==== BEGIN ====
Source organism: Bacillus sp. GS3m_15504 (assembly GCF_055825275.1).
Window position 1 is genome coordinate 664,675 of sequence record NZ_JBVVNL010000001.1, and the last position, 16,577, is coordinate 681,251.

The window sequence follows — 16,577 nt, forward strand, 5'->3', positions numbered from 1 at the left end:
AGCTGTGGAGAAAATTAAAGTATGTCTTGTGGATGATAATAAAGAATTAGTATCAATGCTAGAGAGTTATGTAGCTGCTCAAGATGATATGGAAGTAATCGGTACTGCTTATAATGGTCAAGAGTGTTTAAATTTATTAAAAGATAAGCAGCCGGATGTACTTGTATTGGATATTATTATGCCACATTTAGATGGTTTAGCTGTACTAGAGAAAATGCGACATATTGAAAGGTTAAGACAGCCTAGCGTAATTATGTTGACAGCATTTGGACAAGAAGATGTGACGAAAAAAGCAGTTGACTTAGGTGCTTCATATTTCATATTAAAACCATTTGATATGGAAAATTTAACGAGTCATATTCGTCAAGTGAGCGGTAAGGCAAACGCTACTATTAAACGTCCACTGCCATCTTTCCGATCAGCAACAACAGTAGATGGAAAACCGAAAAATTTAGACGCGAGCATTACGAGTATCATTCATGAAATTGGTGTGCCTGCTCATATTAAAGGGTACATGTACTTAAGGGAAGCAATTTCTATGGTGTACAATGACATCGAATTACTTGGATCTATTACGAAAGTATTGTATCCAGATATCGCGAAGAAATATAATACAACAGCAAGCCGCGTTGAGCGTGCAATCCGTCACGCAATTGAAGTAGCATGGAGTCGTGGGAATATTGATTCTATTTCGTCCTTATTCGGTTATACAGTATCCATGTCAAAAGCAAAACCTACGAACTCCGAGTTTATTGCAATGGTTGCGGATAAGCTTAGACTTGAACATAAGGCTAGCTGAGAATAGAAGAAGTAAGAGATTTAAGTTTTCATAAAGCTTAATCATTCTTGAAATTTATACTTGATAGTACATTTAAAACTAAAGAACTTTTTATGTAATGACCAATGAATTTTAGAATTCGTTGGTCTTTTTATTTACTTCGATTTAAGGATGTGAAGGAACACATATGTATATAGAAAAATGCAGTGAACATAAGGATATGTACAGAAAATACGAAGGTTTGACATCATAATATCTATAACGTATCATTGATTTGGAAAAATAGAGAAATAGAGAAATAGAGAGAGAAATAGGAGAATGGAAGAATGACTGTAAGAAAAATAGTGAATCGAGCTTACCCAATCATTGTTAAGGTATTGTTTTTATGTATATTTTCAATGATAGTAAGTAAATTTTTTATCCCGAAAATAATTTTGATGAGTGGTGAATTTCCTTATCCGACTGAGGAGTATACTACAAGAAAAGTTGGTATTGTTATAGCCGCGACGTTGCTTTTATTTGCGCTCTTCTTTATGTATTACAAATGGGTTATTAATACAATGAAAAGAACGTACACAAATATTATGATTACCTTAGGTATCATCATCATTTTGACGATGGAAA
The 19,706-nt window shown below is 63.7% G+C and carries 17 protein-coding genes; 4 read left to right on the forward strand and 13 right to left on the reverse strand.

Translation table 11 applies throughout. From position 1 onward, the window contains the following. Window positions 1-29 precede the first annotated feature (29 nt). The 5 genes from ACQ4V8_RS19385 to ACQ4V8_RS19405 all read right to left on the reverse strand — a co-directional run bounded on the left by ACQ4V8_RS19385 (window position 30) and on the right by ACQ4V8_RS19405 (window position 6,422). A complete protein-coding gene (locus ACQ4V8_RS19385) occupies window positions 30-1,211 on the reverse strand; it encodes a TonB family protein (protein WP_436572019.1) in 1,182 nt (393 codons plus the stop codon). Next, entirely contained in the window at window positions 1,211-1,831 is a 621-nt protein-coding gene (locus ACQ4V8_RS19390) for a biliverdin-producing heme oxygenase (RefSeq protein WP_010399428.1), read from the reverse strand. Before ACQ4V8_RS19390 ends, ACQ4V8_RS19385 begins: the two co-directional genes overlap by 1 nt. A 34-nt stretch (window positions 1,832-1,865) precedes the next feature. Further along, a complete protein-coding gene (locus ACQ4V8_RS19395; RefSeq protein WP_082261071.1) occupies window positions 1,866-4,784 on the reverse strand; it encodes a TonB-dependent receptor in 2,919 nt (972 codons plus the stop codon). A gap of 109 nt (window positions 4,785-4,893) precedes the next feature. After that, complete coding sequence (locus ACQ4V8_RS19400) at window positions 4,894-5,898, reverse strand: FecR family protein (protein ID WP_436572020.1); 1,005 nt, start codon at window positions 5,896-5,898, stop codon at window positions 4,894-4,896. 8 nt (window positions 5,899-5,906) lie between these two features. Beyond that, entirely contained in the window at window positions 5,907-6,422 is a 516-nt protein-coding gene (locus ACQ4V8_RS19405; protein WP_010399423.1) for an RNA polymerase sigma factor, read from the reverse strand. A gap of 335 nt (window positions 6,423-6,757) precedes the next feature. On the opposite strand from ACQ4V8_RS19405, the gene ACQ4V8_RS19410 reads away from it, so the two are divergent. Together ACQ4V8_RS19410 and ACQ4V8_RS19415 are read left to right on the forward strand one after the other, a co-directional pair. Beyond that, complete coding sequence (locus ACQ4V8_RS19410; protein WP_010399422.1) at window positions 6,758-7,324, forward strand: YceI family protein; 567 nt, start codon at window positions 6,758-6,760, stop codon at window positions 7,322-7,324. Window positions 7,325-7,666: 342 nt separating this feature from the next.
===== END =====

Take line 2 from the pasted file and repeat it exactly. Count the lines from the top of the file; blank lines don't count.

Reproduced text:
Window position 1 is genome coordinate 664,675 of sequence record NZ_JBVVNL010000001.1, and the last position, 16,577, is coordinate 681,251.